The MIDI protocol notes that a MIDI receiver will receive its main instructions (e.g., channel mode messages) on one channel, called its basic channel and should ignore such messages that are sent to other channels. A transmitter thus can select which receiver is to receive such messages.
When a MIDI receiver has multiple instruments, it may have more than one basic channel and can therefore act as several MIDI receivers.
Channel voice messages, on the other hand, may be sent on all channels, including the basic channel.
See Status byte (of a MIDI message) for a list of channel voice, system common, and system real-time messages. Channel mode messages are technically control change messages, but with controller values of 120-127. Control change messages with other controller values are considered channel voice messages. System exclusive messages are sometimes listed as system common messages.
MIDI file format
The MIDI file format defines that MIDI files are organized in chunks. Each file starts with a header chunk and can contain one or more track chunks. The header chunk contains information that describes the whole MIDI file, such as the time division of the file or the number of track chunks in the file. The track chunks contain the messages of the MIDI language.
Note that the MIDI file is not a subtype of RIFF files. The MIDI header chunk and track chunks are the top-level chunks in the MIDI file. In contrast, the wave file format is an extension of the RIFF file format and the top-level chunk of a wave file is the RIFF chunk. Nevertheless, the MIDI chunks have a similar structure to the RIFF and wave chunks.
MIDI hardware specifications
There are a number of hardware specifications for MIDI. For example, the MIDI connectors are 5 pin DIN (i.e., standardized by Deutsches Institut für Normung). Cables are shielded twisted pairs. Pin 1 is not used. Pin 2 connects the shield. Pin 3 is not used. Pin 4 and 5 connect the twisted pair cables. MIDI devices use separate jacks for input and output, which are both female. The MIDI electronics use current loops (i.e., where signaling is done through electric charge / current and not through voltage) and use optoisolators that respond within 2 microseconds. The circuit itself runs the current loop at 5 mA and current is on for transistor-resistor logic 0.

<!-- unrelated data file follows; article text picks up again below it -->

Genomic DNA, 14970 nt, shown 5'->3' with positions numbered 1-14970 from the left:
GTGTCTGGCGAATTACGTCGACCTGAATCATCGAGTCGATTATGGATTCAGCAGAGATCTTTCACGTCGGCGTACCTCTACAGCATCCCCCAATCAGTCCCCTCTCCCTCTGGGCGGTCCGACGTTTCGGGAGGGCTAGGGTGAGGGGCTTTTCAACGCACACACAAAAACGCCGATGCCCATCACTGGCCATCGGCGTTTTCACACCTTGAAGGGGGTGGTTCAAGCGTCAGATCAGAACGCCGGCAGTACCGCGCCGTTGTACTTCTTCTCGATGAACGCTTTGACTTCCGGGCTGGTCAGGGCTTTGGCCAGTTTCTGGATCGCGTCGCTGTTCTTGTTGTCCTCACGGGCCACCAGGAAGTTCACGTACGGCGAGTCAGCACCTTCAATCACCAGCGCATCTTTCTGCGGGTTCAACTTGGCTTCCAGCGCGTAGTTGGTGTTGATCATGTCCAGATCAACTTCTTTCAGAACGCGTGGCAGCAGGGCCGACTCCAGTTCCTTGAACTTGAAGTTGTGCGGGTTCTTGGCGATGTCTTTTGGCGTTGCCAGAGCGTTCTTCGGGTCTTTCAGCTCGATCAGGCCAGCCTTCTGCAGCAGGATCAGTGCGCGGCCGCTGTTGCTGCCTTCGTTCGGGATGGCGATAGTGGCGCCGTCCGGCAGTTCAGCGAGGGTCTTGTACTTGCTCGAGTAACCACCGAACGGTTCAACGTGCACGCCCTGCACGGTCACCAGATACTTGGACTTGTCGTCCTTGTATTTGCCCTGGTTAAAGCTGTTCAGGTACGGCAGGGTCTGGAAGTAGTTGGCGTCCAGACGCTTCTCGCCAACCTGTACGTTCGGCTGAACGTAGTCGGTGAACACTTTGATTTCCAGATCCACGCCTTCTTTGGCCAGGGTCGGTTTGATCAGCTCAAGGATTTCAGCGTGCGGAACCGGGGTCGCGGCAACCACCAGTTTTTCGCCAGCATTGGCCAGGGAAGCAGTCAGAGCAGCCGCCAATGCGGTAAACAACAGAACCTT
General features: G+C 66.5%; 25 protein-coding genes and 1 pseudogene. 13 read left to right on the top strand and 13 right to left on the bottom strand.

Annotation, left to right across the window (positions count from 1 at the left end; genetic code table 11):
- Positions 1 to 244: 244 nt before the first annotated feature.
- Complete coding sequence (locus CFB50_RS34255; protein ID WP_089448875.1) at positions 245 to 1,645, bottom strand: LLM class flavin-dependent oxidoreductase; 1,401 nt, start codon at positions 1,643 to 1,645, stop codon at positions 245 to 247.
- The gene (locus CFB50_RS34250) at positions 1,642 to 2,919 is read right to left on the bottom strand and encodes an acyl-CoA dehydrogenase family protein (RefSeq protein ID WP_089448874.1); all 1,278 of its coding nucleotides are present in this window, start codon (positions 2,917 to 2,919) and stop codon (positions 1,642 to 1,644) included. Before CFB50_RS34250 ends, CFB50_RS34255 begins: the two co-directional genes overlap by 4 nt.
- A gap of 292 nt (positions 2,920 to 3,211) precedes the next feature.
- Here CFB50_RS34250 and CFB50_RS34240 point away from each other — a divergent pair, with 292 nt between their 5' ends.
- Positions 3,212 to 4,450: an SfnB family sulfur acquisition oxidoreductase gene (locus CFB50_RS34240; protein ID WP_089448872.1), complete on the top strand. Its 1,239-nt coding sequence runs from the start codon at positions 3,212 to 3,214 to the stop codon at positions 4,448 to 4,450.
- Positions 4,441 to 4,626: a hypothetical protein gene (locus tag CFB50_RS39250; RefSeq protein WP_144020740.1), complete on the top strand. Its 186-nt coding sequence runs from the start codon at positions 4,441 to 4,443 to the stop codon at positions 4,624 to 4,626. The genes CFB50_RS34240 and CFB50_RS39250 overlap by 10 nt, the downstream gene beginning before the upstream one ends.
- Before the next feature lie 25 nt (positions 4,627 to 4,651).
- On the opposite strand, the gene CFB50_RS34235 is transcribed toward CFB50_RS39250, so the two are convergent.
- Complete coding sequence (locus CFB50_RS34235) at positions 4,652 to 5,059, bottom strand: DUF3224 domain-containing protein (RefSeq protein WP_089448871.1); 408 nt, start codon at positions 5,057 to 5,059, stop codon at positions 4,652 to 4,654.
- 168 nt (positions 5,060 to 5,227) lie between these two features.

Not all MIDI devices satisfy all MIDI requirements (specifically, not all devices understand all of the MIDI language). There are currently three levels of standards. Earlier devices satisfied a subset of the MIDI requirements described above, which was called General MIDI Level 1 (GM1). In 1999, this subset was expanded to include more of the MIDI language specifications and was called General MIDI Level 2 (GM2). A recent standard for mobile MIDI communications is called General MIDI Lite (GM Lite). The standard Scalable Polyphony MIDI (SP-MIDI) describes how the GM2 standard should be scaled down to GM1 or to GM Lite, if music in GM2 is to be sent to GM1 or GM Lite devices.
MIDI related topics
The following are topics on MIDI in alphabetical order.
Format type (of a MIDI file)
General MIDI 1
General MIDI 2
General MIDI System Enable / Disable message
Header chunk (of a MIDI file)
MIDI Active Sense message
MIDI Channel Prefix meta message
MIDI Channel Pressure message
MIDI Clock message
MIDI Continue message
MIDI Controller Destination message
MIDI Controller message
MIDI Copyright Notice meta message
MIDI Cue Point meta message
MIDI End of Track meta message
MIDI Full Frame message
MIDI Global Parameter Control message
MIDI Instrument Name meta message
MIDI Key-Based Instrument Controller message
MIDI Key Pressure message
MIDI Key Signature meta message
MIDI Lyrics meta message
MIDI Marker meta message
MIDI Master Volume message
MIDI meta messages
MIDI Note Off message
MIDI Note On message
MIDI Pitch Wheel message
MIDI Program Change message
MIDI Quarter Frame message
MIDI Registered Parameter Number (RPN)
MIDI Reset message
MIDI Sequence Number meta message
MIDI Sequencer Specific meta message
MIDI Set Tempo meta message
MIDI SMPTE Offset meta message
MIDI Song Position Pointer message
MIDI Song Request message
MIDI Start message
MIDI Stop message
MIDI system common messages
MIDI System Exclusive message
MIDI system real-time messages
MIDI Text meta message
MIDI Time Signature meta message
MIDI Track Name meta message
MIDI Tune Request message
MIDI voice messages
Status byte (of a MIDI message)
Track chunk (of a MIDI file)
Time division (of a MIDI file)